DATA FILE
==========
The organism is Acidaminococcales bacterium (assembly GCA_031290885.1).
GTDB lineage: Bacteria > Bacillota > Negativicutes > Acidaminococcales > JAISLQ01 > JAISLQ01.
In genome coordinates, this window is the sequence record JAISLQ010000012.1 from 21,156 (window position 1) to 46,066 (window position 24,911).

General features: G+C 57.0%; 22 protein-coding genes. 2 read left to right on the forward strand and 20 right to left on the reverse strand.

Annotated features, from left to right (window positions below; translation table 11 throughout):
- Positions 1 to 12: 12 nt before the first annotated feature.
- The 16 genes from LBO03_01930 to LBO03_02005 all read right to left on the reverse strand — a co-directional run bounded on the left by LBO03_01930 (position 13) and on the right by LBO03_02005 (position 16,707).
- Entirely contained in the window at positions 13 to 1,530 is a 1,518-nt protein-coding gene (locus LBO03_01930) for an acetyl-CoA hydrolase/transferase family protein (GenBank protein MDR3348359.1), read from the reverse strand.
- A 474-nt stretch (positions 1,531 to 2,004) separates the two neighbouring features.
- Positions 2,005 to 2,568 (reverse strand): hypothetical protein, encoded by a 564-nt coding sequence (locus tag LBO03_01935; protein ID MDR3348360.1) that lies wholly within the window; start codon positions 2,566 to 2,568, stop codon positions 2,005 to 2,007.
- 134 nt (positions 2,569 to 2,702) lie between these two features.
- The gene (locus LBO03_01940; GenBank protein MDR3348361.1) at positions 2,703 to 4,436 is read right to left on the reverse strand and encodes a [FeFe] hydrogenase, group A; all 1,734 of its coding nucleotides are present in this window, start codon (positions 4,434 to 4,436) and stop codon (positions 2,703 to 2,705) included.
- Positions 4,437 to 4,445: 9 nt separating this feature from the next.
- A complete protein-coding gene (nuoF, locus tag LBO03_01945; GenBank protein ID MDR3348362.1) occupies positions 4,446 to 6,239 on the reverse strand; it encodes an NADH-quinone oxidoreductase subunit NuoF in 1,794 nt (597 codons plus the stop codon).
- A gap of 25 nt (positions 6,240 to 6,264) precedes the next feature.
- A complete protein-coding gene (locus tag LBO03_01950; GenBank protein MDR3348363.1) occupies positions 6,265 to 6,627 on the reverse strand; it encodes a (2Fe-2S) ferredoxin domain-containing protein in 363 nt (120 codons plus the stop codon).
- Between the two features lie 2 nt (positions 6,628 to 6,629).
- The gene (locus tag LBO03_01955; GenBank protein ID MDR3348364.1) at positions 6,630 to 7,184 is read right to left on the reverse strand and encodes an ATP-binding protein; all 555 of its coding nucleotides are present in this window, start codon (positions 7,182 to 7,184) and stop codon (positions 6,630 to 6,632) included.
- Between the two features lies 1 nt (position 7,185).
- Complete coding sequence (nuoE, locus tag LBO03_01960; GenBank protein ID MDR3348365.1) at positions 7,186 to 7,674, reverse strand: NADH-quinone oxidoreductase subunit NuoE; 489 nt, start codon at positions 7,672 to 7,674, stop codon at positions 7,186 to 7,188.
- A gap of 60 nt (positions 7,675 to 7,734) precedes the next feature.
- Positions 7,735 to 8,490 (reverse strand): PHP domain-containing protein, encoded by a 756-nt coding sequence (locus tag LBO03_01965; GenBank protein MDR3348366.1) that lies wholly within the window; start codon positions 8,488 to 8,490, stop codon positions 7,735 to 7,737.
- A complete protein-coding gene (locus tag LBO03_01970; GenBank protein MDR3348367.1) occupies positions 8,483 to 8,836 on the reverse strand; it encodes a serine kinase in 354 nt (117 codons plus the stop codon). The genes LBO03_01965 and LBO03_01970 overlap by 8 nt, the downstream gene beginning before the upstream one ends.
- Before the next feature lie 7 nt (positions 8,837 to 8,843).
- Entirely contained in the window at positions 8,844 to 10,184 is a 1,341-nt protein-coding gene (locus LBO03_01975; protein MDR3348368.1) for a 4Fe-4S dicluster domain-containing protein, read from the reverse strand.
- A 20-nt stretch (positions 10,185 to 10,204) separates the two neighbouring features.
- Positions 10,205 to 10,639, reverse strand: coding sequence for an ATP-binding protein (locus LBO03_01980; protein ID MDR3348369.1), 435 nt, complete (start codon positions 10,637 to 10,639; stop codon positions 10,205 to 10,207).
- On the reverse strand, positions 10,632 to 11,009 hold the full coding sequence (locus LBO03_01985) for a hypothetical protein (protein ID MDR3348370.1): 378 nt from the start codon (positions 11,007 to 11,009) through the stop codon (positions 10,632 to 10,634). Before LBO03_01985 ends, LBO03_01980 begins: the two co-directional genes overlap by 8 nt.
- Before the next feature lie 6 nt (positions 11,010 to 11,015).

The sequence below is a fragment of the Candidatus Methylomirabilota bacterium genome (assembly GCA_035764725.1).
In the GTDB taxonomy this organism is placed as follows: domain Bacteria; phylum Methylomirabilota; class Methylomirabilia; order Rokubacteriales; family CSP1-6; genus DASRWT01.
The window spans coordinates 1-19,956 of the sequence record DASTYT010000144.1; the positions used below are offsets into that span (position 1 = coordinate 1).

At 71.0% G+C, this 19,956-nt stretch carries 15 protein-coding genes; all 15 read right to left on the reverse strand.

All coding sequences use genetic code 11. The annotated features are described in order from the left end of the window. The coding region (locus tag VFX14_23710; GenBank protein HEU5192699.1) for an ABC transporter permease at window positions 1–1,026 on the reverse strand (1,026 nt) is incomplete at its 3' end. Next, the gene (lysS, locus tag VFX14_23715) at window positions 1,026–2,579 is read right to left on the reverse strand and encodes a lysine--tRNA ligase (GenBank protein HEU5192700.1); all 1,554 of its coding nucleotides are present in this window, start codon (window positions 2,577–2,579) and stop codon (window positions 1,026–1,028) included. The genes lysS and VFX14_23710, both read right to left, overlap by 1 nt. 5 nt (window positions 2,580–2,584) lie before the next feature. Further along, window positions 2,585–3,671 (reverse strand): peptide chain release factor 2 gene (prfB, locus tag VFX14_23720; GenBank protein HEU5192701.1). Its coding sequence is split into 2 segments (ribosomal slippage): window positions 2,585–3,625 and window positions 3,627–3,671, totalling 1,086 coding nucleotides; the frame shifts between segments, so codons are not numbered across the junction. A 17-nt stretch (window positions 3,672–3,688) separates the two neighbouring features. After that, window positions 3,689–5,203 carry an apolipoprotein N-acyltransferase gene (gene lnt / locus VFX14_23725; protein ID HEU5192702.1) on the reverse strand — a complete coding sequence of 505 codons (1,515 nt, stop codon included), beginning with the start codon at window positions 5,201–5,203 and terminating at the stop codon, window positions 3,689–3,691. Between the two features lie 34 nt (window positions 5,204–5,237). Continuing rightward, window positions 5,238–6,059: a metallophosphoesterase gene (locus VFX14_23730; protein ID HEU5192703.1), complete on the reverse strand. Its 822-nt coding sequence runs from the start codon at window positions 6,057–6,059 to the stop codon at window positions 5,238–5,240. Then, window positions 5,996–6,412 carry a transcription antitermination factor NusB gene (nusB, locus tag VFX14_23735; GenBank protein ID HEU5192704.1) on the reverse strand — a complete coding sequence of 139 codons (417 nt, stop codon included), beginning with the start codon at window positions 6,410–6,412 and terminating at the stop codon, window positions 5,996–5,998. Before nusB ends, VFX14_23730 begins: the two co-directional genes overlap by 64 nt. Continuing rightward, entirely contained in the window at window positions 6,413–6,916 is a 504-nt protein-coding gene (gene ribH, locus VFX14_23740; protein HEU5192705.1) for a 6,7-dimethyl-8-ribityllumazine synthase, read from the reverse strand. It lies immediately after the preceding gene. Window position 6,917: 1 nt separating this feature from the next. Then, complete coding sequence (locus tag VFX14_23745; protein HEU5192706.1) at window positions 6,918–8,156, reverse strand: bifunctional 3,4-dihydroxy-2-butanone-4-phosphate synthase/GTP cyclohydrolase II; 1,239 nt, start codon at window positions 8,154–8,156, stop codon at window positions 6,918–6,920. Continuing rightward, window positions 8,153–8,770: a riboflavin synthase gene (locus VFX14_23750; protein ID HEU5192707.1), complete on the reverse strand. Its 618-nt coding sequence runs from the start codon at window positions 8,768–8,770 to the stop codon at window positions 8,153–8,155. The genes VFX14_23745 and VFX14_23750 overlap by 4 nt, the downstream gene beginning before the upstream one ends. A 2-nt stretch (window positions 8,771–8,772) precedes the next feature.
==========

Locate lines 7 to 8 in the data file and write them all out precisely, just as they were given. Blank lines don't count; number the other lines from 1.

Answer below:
- The 16 genes from LBO03_01930 to LBO03_02005 all read right to left on the reverse strand — a co-directional run bounded on the left by LBO03_01930 (position 13) and on the right by LBO03_02005 (position 16,707).
- Entirely contained in the window at positions 13 to 1,530 is a 1,518-nt protein-coding gene (locus LBO03_01930) for an acetyl-CoA hydrolase/transferase family protein (GenBank protein MDR3348359.1), read from the reverse strand.